“What’re you reading?” Dien asks, trying his best not to startle the man.
“Huh? Who’re you? Research, research.” He seemed a lot more nervous than before, obviously much more withdrawn for society, but not nearly as averse to company as he had been prior.
“If I may ask, what are you researching?” Raquar asked.
“We’re traveling scientists,” Dien added, “on a quest for knowledge.” Had the man bothered to look away from his work, he would have noticed the ‘dude, what the hell are you talking about’ look that Raquar then shot at the blademaster, who merely shrugged, but he kept his eyes faithfully fixed on the book.
“Clues, clues everywhere! In town, etched in trees, written on the clouds! The way people say what they say! It’s all there, if I can just figure it out!” He was surely eccentric, but this gave Dien the idea he was looking for. Tell this man the poem, and then tell it to the old man, and you’ve got your solution.
“What if I told you we found a poem carved in a stone in our travels?”
“A poem…? A poem! In a rock! I remember…no, I don’t remember. Tell me!” Dien wasted no time.
“It goes like this, ‘Once told, repeated hence. It circles, life. Planted, grows.’”
“Once told…once told…” He trailed off muttering it to himself, staring at nothing, his book forgotten. “I remember…”
“Dare I ask what it is you remember?"
The man merely smiled. “I don’t remember!” By this point, Raquar had already started making for the door, and cleared his throat to grab Dien’s attention. Time to go.
“I hope you do at some point, friend, but I'm afraid we must be off.” With a wave, he turned and made his way back to the middle room, a nod from Sheena indicating further progress, and they switched the times once again, watching as the cottage decayed in an instant. Upon entering, they could see bits of writing etched in the walls of the ruins, but it was the man they were more concerned with.
“Excuse me, sir,” Dien began, “how are you this fine day?”
“You…you two haven’t aged a day, yet how can I forget you?” Puzzlement crossed the man’s face, and Raquar was quick to reply, the art of bullshitting amply picked up and applied.
“A boon of our travels. How did your research go?” Only moments later did he follow with the question, “and do you remember?”
A mere sigh came from the man’s lips before he spoke. “A long road, you set me on. I know not why you didn’t travel it yourselves. Though it was a life’s work. Nearly fruitless, in the end. I won’t live to see it through, but you…you don’t seem to need to wait.” It was then that he pulled out a small packet, handing it off to Raquar who received it with thanks.
“I don’t know where to plant it, nor will I live to see it grow…but it’s unique. A world tree lives thousands of years and is said to draw breath from not the air or land, but the spirits of life.”
“I think I might no the place,” Raquar replied, looking up from the packet to the man, “thanks again. We’ll remember you.”
“Indeed,” Dien concluded, “your work shall not have been in vain.”
“I know you’ll do what you must,” he said, before turning around and leaving the meadow, his life’s work now in the hands of two who would be ruffians. It went without saying that the place to go was the patch of dirt in the tree room, and making the necessary adjustments, the room was entered very quickly. Fire&Sky was thrust into the ground and torqued as a spade, giving space for Raquar to embed the seed into the earth. Putting the dirt back on it, it was time to see just what they’d done.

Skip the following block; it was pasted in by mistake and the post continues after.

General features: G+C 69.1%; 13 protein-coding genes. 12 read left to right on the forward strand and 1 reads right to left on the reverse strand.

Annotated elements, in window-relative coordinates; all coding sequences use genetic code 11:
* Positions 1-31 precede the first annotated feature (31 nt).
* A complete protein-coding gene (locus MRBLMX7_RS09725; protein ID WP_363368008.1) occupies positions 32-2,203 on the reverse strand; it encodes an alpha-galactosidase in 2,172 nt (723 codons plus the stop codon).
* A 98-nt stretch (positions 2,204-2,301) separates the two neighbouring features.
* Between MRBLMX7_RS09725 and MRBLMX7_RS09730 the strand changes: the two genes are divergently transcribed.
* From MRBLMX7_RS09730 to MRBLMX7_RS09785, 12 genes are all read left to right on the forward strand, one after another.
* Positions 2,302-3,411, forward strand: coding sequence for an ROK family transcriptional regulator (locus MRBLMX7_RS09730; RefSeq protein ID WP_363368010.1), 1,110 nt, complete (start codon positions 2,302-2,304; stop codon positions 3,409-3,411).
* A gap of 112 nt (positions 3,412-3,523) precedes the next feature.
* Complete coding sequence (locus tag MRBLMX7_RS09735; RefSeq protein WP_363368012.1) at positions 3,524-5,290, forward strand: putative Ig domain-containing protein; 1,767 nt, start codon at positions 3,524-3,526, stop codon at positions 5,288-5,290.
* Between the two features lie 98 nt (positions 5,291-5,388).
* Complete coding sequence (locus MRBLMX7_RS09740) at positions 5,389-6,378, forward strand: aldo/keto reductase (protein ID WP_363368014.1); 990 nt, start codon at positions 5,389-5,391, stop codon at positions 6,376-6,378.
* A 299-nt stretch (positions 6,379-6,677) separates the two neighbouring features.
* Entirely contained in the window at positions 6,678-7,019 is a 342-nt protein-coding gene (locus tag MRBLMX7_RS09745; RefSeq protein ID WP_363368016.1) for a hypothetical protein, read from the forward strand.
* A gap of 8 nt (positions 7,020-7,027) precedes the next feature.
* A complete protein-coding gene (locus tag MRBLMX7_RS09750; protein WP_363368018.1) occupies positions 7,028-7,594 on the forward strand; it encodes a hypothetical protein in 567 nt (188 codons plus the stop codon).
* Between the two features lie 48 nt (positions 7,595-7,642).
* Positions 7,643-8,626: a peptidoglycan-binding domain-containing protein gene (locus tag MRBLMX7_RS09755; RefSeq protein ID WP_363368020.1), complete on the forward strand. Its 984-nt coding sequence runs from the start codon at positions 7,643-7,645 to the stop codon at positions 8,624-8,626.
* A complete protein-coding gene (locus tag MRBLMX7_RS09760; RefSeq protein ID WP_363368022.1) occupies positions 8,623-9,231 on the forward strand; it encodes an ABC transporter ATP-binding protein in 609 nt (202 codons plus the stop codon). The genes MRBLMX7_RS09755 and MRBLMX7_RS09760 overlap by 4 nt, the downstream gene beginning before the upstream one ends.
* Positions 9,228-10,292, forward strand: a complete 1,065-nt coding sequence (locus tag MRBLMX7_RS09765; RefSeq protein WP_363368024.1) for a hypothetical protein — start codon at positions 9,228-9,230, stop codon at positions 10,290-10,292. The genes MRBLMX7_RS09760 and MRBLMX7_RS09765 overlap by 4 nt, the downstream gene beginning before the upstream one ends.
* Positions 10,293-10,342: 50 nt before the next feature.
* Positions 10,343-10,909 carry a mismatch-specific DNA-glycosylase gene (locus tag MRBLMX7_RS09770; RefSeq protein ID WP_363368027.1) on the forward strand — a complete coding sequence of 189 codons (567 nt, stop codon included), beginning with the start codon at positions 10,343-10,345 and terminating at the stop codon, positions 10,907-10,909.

Moving to the middle-time of that room revealed that the tree was covered in words and markings, making even less sense than the walls of the man’s cottage. How he’d gotten a seed out of mere words was beyond him, but nonetheless, Dien switched the room to its future tense, walking back in to see one big final goal of the puzzle: a basketball-sized sphere hanging right at the top of the tree like some kind of defunct nut or pumpkin.
“Well whadaya know?” Dien asked, placing his hands on his hips and eyeing the prize, “would you like to do the honors, or should I?”
Not bothering to respond the boy vaulted up a couple of branches and shimmied up to the appropriate level of the tree. He felt sturdy enough but it was still pretty high up. Reaching out and snagging whatever that object was he tossed it to the Blademaster with a hushed, “catch.” Starting to slide down, it was the first step he took that went wrong, stubbing his big toe and causing his right foot to slip. Losing his grip on the bark he tumbled out of the tree and went crashing down onto the ground beside Dien, a force that caused enough damage to temporarily end his life.
Meanwhile, the blademaster had lost sight of the nut, pulling out a Resurrect to save his comrade the trouble of being ghosted. However, the moment he activated it (the very moment Raquar hit the ground) was the very same moment that he should have caught their prize, and despite the natural protection of his Corona, it cracked him on the top of the head, shattering into a million pieces and eliciting thousands upon thousands of quiet whispers that added together into a deafening roar. Add into it the concussion, and Dien was once again on his knees in pain, clutching his hands to his ears. Sheena was shouting something that he couldn’t make out, but he guessed it didn’t matter as he slumped over. It was only the tapping by Raquar that woke him up in time to hobble out on the newly-revived man’s arm. WBWBSIM style. Oorah.